Mexico’s deadly toll of environment and land defenders catalogued in report

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At least 83 Mexican land and environment defenders were murdered between 2012 and 2019, while hundreds more were threatened, beaten and criminalized, according to a new report.

Latin America is the most dangerous continent in the world to defend environmental, land and human rights, with Brazil, Colombia, Mexico, Honduras and Guatemala ranking worst.

In Mexico, this targeted violence has taken hold in the context of widespread impunity and escalating generalized violence since the ill-fated war on drugs was launched in 2006.

Quick guide Mexico’s evolving war on drugs
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Calderon sends in the army

Mexico’s “war on drugs” began in late 2006 when the president at the time, Felipe Calderon, ordered thousands of troops onto the streets in response to an explosion of horrific violence in his native state of Michoacan.

Calderon hoped to smash the drug cartels with his heavily militarized onslaught but the approach was counter-productive and exacted a catastrophic human toll. As Mexico’s military went on the offensive, the body count sky-rocketed to new heights and tens of thousands were forced from their homes, disappeared or killed.

Kingpin strategy

Simultaneously Calderon also began pursuing the so-called “kingpin strategy” by which authorities sought to decapitate the cartels by targeting their leaders.

That policy resulted in some high-profile scalps – notably Arturo Beltran Leyva who was gunned down by Mexican marines in 2009 – but also did little to bring peace. In fact, many believe such tactics served only to pulverize the world of organized crime, creating even more violence as new, less predictable factions squabbled for their piece of the pie.

Under Calderon’s successor, Enrique Pena Nieto, the government’s rhetoric on crime softened as Mexico sought to shed its reputation as the headquarters of some the world’s most murderous mafia groups.

But Calderon’s policies largely survived, with authorities targeting prominent cartel leaders such as Sinaloa’s Joaquin “El Chapo” Guzman.

When “El Chapo” was arrested in early 2016, Mexico’s president bragged: “Mission accomplished”. But the violence went on. By the time Pena Nieto left office in 2018, Mexico had suffered another record year of murders, with nearly 36,000 people slain.

“Hugs not bullets”

The leftwing populist Andres Manuel Lopez Obrador took power in December, promising a dramatic change in tactics. Lopez Obrador, or Amlo as most call him, vowed to attack the social roots of crime, offering vocational training to more than 2.3 million disadvantaged young people at risk of being ensnared by the cartels.

“It will be virtually impossible to achieve peace without justice and [social] welfare,” Amlo said, promising to slash the murder rate from an average of 89 killings per day with his “hugs not bullets” doctrine.

Amlo also pledged to chair daily 6am security meetings and create a 60,000 strong “National Guard”. But those measures have yet to pay off, with the new security force used mostly to hunt Central American migrants.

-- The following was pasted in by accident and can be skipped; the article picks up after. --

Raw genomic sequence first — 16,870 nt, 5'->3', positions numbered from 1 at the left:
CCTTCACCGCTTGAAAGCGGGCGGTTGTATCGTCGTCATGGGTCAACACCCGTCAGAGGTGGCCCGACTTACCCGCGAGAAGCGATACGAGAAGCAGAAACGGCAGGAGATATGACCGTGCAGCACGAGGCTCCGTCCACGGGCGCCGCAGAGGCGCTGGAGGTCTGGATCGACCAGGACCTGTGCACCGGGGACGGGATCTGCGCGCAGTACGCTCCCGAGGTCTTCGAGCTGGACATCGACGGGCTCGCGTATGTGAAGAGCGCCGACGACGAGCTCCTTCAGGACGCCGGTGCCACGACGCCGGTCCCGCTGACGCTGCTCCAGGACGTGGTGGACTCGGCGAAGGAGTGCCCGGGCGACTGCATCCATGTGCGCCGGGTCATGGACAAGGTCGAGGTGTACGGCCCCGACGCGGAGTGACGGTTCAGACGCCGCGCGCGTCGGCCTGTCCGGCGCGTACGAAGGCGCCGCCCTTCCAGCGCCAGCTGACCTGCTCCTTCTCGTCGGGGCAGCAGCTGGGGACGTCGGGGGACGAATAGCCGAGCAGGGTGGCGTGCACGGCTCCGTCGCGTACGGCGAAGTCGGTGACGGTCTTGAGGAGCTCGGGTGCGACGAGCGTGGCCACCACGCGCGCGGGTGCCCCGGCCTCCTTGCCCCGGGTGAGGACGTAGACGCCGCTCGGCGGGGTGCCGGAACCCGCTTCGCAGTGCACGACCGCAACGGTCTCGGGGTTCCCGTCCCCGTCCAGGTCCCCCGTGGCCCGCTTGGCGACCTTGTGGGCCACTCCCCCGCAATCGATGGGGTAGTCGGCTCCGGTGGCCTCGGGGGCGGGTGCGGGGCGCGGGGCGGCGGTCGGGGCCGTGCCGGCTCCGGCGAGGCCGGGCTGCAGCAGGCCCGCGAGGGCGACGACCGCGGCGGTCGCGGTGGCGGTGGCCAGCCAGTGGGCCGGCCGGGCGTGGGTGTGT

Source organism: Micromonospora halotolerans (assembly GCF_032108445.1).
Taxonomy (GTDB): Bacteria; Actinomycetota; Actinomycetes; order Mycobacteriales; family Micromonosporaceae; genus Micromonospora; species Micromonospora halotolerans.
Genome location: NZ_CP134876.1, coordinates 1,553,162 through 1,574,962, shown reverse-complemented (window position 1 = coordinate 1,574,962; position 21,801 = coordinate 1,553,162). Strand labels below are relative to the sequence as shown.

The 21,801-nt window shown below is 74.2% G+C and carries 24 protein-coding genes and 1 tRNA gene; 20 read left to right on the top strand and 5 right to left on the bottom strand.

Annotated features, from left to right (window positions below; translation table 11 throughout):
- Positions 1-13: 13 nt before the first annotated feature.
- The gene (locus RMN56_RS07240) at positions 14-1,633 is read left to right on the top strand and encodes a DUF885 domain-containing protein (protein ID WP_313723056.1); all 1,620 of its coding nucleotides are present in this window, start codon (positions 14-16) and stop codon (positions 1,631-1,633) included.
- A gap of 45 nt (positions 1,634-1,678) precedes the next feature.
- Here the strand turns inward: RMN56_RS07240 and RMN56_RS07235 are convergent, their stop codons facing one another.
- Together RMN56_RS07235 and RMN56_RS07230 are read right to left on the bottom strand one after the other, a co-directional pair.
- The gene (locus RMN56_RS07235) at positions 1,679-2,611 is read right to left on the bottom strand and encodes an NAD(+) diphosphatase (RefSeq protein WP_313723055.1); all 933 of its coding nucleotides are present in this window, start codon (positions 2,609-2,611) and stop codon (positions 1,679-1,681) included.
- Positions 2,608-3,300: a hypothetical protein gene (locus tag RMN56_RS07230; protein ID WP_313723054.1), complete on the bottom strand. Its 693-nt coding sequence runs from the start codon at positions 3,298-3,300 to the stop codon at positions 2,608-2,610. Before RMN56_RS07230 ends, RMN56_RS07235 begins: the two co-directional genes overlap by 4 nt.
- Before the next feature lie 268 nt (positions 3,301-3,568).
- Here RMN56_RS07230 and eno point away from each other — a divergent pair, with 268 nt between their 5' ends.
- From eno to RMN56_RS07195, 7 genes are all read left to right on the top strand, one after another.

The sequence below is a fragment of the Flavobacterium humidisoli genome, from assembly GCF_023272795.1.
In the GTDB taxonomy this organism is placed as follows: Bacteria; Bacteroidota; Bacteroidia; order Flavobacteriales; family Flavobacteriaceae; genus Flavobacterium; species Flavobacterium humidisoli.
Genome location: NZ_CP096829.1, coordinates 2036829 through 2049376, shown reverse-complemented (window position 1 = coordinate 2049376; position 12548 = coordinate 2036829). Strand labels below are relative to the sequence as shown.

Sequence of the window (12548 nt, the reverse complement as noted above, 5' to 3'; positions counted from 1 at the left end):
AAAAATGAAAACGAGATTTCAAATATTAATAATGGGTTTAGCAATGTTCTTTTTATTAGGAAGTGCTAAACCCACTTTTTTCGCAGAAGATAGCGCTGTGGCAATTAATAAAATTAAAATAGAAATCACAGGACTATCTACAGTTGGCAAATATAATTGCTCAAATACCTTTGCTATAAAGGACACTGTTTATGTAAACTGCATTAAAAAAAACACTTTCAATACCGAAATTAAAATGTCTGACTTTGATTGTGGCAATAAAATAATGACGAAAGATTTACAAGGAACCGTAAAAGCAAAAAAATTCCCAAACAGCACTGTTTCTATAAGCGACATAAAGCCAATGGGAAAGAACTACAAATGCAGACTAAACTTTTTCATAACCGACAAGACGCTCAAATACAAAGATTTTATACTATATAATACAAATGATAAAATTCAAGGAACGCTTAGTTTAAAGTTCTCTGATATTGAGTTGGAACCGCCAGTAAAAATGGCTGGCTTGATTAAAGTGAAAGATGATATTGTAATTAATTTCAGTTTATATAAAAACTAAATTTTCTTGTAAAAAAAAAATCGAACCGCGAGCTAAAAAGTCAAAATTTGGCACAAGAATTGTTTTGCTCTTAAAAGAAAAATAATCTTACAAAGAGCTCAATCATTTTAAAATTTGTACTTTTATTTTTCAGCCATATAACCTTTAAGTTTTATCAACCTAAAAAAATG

Mexico now suffers an average of about 96 murders per day, with nearly 29,000 people killed since Amlo took office.

The situation for defenders was exacerbated by energy reforms in 2013, since when scores of renewable energy mega-projects have been imposed on rural and indigenous communities without adequate consultation or compensation.

Almost one in three attacks since 2012 targeted defenders opposing energy projects, especially wind and hydroelectric power, according to the Mexican Centre for Environmental Rights (known by its Spanish acronym, Cemed).

“The data shows persistent structural violence against defenders of environmental rights in our country, which prevents them having the freedom and security to exercise their right to defend human rights,” said a spokesperson for Cemed, which tracks attacks against communities opposing projects threatening forests, water sources and land rights.

The violence is spread across the country, but defenders in the southern state of Oaxaca have faced most attacks over the past eight years.

Oaxaca, one of the country’s poorest states with the highest proportion of indigenous peoples, is rich in natural resources such as minerals, rivers, forests and natural gas. The violence has been particularly marked in the biodiverse isthmus of Tehuantepec – a narrow land mass between the Gulf of Mexico and the Pacific Ocean where 28 mega wind farms now generate electricity.

The overall number of attacks in 2019 was the lowest since 2012. Nevertheless, 15 defenders were murdered and at least 25 others were threatened, harassed or subjected to smear campaigns.

This included the double murder of the indigenous Tarahumara defender Otilia Martinez Cruz and his son Chaparro Cruz, who were shot dead on 1 May 2019 – a year after another family member, Julian Carrillo, was killed.

More than a dozen Tarahumara defenders have been killed in recent years for trying to stop the illegal deforestation of their ancestral land in the Sierra Madre, a biodiverse mountain range in northern Mexico. They include Isidro Baldenegro Lopez, winner of the prestigious Goldman environmental prize, who was shot dead in 2017. The forests have long been targeted by illegal loggers abetted by corrupt officials and landowners.

In 2019, state officials such as police officers, national guard and local prosecutors, were responsible for 40% of incidents registered by Cemed.

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